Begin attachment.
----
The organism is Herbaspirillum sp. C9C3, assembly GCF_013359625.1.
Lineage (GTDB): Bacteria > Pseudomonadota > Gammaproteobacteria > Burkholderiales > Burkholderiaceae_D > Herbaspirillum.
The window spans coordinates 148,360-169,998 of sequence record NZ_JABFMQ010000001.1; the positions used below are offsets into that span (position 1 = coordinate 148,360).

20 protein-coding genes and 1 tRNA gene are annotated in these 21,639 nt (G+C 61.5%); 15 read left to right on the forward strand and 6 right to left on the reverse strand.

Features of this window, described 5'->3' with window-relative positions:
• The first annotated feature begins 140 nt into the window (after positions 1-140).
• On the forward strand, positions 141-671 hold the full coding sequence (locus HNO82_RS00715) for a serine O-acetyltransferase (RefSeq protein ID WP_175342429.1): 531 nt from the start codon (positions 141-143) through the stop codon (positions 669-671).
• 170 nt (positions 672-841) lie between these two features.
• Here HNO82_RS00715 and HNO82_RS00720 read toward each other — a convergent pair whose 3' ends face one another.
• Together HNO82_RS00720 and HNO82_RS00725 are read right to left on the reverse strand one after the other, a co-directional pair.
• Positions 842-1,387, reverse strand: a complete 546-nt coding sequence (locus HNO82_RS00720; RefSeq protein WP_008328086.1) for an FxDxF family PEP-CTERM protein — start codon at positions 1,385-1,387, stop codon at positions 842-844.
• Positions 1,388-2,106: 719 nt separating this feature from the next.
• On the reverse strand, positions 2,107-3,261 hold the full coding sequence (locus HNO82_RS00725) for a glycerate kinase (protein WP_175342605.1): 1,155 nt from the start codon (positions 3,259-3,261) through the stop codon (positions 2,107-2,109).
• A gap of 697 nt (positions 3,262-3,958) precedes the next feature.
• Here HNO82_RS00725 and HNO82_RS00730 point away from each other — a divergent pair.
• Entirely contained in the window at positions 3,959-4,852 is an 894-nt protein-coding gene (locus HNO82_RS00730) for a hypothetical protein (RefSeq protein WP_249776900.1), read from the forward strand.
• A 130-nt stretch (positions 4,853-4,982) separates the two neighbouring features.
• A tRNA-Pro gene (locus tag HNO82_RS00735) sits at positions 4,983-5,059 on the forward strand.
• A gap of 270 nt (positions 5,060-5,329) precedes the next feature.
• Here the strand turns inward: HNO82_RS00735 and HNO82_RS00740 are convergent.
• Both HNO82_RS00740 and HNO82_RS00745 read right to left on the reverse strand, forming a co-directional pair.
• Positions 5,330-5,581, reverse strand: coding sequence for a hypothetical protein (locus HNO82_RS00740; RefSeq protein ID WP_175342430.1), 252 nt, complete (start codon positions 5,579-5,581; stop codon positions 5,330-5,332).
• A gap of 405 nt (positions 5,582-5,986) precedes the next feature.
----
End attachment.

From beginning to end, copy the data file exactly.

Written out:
The organism is Herbaspirillum sp. C9C3, assembly GCF_013359625.1.
Lineage (GTDB): Bacteria > Pseudomonadota > Gammaproteobacteria > Burkholderiales > Burkholderiaceae_D > Herbaspirillum.
The window spans coordinates 148,360-169,998 of sequence record NZ_JABFMQ010000001.1; the positions used below are offsets into that span (position 1 = coordinate 148,360).

20 protein-coding genes and 1 tRNA gene are annotated in these 21,639 nt (G+C 61.5%); 15 read left to right on the forward strand and 6 right to left on the reverse strand.

Features of this window, described 5'->3' with window-relative positions:
• The first annotated feature begins 140 nt into the window (after positions 1-140).
• On the forward strand, positions 141-671 hold the full coding sequence (locus HNO82_RS00715) for a serine O-acetyltransferase (RefSeq protein ID WP_175342429.1): 531 nt from the start codon (positions 141-143) through the stop codon (positions 669-671).
• 170 nt (positions 672-841) lie between these two features.
• Here HNO82_RS00715 and HNO82_RS00720 read toward each other — a convergent pair whose 3' ends face one another.
• Together HNO82_RS00720 and HNO82_RS00725 are read right to left on the reverse strand one after the other, a co-directional pair.
• Positions 842-1,387, reverse strand: a complete 546-nt coding sequence (locus HNO82_RS00720; RefSeq protein WP_008328086.1) for an FxDxF family PEP-CTERM protein — start codon at positions 1,385-1,387, stop codon at positions 842-844.
• Positions 1,388-2,106: 719 nt separating this feature from the next.
• On the reverse strand, positions 2,107-3,261 hold the full coding sequence (locus HNO82_RS00725) for a glycerate kinase (protein WP_175342605.1): 1,155 nt from the start codon (positions 3,259-3,261) through the stop codon (positions 2,107-2,109).
• A gap of 697 nt (positions 3,262-3,958) precedes the next feature.
• Here HNO82_RS00725 and HNO82_RS00730 point away from each other — a divergent pair.
• Entirely contained in the window at positions 3,959-4,852 is an 894-nt protein-coding gene (locus HNO82_RS00730) for a hypothetical protein (RefSeq protein WP_249776900.1), read from the forward strand.
• A 130-nt stretch (positions 4,853-4,982) separates the two neighbouring features.
• A tRNA-Pro gene (locus tag HNO82_RS00735) sits at positions 4,983-5,059 on the forward strand.
• A gap of 270 nt (positions 5,060-5,329) precedes the next feature.
• Here the strand turns inward: HNO82_RS00735 and HNO82_RS00740 are convergent.
• Both HNO82_RS00740 and HNO82_RS00745 read right to left on the reverse strand, forming a co-directional pair.
• Positions 5,330-5,581, reverse strand: coding sequence for a hypothetical protein (locus HNO82_RS00740; RefSeq protein ID WP_175342430.1), 252 nt, complete (start codon positions 5,579-5,581; stop codon positions 5,330-5,332).
• A gap of 405 nt (positions 5,582-5,986) precedes the next feature.